Enter The Three Tigers
By June Ramli
Back in the day, Nantha Balan dreamt of starting his own business with his friends but all those ideas for their start-ups remained idle as their lives got busy.
Then something changed and they suddenly sprung into action to bring their idea to life.
“We would meet up, talk about it (the idea) and then forget about it the following day.
“Also, the fact that we were getting old and that we had entered into the peak of our careers, we realised we no longer wanted to work for others till we were in our 50s,” he told dailystraits.com in an interview from his home in Petaling Jaya.
However, Nantha blames the delay on the fact that the trio needed to warm up towards dabbling into entrepreneurship.
“Going into entrepreneurship took some getting use to because we have worked for others for so long and still continuing,” he explained.
He said that all three decided to put their fears aside last year to start Three Tigers after careful planning, which is a food delivery service with a twist.
“The idea behind the brand name was simple.
“All three of us were born in the year of the Tiger, in 1974,” he said.
If you think that name was cute, wait till you hear their tagline, “Tiger Lickin’ Good.”
Nantha and his former schoolmates Oscar Lee, and Australian national Naresh Alagan wanted to initially start the business in Sydney but somehow that didn’t go as planned.
“One of our partners is Malaysian-born but is now an Australian citizen and he wanted us to start the business there because he knows Sydney well.
“To do that, we would have to leave our jobs here in Malaysia, uproot and move to Sydney,” he said.
Realising that such a move was too risky, the trio decided to pivot the idea and start the venture in Kuala Lumpur instead.
With no background in running a food business, they still decided to bite the bullet and just start.
“My background is graphic design, Oscar is in logistics while Naresh has a background in accounting and law,” he said.
First, they started the business by incorporating a company, followed by searching for restaurants to partner with.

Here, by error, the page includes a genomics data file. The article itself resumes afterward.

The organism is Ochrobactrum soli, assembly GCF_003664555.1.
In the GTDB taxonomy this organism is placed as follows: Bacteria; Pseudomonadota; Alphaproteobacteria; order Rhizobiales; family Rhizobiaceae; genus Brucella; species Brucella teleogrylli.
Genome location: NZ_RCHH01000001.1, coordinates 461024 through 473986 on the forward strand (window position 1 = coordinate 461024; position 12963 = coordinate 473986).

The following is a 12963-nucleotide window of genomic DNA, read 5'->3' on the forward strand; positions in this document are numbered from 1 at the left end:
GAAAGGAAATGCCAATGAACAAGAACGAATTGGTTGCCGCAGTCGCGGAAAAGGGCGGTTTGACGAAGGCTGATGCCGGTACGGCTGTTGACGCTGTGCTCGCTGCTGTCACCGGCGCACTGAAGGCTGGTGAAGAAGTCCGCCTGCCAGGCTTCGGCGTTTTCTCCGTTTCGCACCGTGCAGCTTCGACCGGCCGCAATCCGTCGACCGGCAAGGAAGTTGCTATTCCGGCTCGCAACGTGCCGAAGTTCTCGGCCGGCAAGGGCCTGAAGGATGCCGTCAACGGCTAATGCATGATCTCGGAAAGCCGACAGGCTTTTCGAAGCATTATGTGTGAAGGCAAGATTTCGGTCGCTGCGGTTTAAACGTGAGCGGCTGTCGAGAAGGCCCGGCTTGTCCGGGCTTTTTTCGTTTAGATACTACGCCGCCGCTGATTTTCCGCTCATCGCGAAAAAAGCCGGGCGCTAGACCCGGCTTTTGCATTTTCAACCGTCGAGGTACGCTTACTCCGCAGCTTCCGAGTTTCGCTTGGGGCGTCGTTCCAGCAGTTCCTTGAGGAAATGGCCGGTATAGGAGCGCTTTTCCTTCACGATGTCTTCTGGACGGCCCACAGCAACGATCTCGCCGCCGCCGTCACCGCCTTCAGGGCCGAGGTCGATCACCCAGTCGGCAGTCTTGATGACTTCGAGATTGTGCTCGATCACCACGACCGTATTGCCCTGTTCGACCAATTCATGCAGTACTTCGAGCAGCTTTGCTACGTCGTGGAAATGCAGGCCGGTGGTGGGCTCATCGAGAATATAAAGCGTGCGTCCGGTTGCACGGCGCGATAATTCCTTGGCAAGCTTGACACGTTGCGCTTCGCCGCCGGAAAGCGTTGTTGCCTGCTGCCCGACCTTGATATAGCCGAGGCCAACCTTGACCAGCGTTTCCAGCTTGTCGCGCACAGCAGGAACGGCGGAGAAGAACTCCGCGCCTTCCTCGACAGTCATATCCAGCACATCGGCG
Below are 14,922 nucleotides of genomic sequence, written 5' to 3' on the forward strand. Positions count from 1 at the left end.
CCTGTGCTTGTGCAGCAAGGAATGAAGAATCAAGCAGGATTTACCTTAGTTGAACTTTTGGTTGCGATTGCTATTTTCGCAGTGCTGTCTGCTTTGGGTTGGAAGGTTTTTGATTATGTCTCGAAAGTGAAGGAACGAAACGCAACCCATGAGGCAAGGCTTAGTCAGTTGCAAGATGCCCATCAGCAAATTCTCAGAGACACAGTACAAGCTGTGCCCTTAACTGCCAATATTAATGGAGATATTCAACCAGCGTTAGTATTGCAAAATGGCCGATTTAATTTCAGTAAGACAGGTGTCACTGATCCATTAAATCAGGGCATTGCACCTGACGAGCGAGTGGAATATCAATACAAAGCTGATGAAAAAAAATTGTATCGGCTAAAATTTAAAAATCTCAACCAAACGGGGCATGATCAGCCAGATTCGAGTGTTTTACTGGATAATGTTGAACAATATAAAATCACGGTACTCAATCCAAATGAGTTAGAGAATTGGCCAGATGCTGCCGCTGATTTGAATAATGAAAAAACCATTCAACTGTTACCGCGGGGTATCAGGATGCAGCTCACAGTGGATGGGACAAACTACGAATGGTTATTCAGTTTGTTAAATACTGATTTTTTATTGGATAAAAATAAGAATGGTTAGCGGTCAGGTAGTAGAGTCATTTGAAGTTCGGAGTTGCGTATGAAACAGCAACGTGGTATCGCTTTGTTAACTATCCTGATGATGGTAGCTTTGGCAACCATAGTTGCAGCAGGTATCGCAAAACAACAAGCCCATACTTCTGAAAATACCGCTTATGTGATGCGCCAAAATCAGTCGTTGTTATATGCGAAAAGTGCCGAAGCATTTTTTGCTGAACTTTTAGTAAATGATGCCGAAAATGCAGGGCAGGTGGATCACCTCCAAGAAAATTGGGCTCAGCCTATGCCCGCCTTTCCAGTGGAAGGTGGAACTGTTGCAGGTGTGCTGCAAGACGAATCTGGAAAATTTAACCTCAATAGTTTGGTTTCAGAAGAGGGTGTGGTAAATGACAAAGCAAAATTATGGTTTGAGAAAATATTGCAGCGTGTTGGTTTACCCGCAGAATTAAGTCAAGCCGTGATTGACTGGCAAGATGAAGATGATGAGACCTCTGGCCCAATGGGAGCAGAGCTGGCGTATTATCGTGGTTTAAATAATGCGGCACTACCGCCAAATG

A few thousand Ringgit later, their little venture has taken off and has had some success.
“We started (the business) late last year but we don’t have a website yet. It is currently under construction by an overseas web developer and I expect it to be up and running by the end of this month,” he said.
Explaining the business idea further, Nantha said his business was a food delivery business that had a unique twist to it as it had leveraged on other people’s kitchens while using their branding.
“The end goal is to have our kitchen but to start things off we decided to leverage other people’s one’s first.
“Restaurants would cook the food for us but they would deliver it using our packaging and our outsourced riders.”
He said the company now has three restaurants that have decided to give them a go.
“They are mostly people we know, we are still finding it hard to explain to other restaurants the benefits of using our marketplace,” he said.
“That is the most challenging part. Some people we spoke to don’t understand this concept and still want to sell the food at their price.
“By partnering with us, they will be able to maximise their kitchen output, generate additional revenue on top of what they are offering and also help them to reduce the food wastage in their restaurants as well.”
Explaining further, he said interested parties would have to agree to a food tasting done by one of the trios at their premise followed up by a pricing agreement on the cost of each dish.
“We will pick their five best dishes to sample.
“We won’t buy them at the same price as the customers do and we would have to ink a deal with them, leave our packaging there for them to pack the food in when orders come in from our platform,” he said.
But despite the challenges and with no website, he said his company was pushing about 50 orders per month.
“Sometimes, my other business partner Oscar and I would do the deliveries ourselves,” he said, explaining that his Aussie partner lives in Penang.
As with the delivery company, the outsourcing did not come cheap, standing at RM1 per km with a minimum of 5km per delivery.
He also said that the company had its own set of problems too.
“Sometimes the riders won’t deliver the food on time and I would then have to rate them badly for them to never deliver with us again,” he said.
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